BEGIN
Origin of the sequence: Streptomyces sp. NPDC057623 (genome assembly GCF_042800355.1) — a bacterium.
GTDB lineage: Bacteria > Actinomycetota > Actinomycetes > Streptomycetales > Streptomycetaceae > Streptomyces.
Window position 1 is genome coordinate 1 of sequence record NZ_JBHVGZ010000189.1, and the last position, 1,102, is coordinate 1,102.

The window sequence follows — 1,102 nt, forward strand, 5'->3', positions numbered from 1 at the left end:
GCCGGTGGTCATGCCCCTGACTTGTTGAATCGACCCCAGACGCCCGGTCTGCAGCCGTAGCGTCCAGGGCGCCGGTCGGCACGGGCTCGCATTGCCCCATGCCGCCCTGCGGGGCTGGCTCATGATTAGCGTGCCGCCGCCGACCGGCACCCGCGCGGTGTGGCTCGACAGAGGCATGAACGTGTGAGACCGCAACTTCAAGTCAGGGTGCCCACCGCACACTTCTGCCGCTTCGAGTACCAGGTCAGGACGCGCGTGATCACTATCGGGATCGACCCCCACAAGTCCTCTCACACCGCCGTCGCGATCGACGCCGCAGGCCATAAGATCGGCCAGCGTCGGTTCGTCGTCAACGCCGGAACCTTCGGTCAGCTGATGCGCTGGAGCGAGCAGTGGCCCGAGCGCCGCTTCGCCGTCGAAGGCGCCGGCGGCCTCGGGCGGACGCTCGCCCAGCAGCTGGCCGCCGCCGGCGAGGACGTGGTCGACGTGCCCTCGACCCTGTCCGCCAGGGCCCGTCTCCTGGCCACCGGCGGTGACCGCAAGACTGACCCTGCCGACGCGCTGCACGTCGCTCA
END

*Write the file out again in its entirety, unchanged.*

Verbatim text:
Origin of the sequence: Streptomyces sp. NPDC057623 (genome assembly GCF_042800355.1) — a bacterium.
GTDB lineage: Bacteria > Actinomycetota > Actinomycetes > Streptomycetales > Streptomycetaceae > Streptomyces.
Window position 1 is genome coordinate 1 of sequence record NZ_JBHVGZ010000189.1, and the last position, 1,102, is coordinate 1,102.

The window sequence follows — 1,102 nt, forward strand, 5'->3', positions numbered from 1 at the left end:
GCCGGTGGTCATGCCCCTGACTTGTTGAATCGACCCCAGACGCCCGGTCTGCAGCCGTAGCGTCCAGGGCGCCGGTCGGCACGGGCTCGCATTGCCCCATGCCGCCCTGCGGGGCTGGCTCATGATTAGCGTGCCGCCGCCGACCGGCACCCGCGCGGTGTGGCTCGACAGAGGCATGAACGTGTGAGACCGCAACTTCAAGTCAGGGTGCCCACCGCACACTTCTGCCGCTTCGAGTACCAGGTCAGGACGCGCGTGATCACTATCGGGATCGACCCCCACAAGTCCTCTCACACCGCCGTCGCGATCGACGCCGCAGGCCATAAGATCGGCCAGCGTCGGTTCGTCGTCAACGCCGGAACCTTCGGTCAGCTGATGCGCTGGAGCGAGCAGTGGCCCGAGCGCCGCTTCGCCGTCGAAGGCGCCGGCGGCCTCGGGCGGACGCTCGCCCAGCAGCTGGCCGCCGCCGGCGAGGACGTGGTCGACGTGCCCTCGACCCTGTCCGCCAGGGCCCGTCTCCTGGCCACCGGCGGTGACCGCAAGACTGACCCTGCCGACGCGCTGCACGTCGCTCA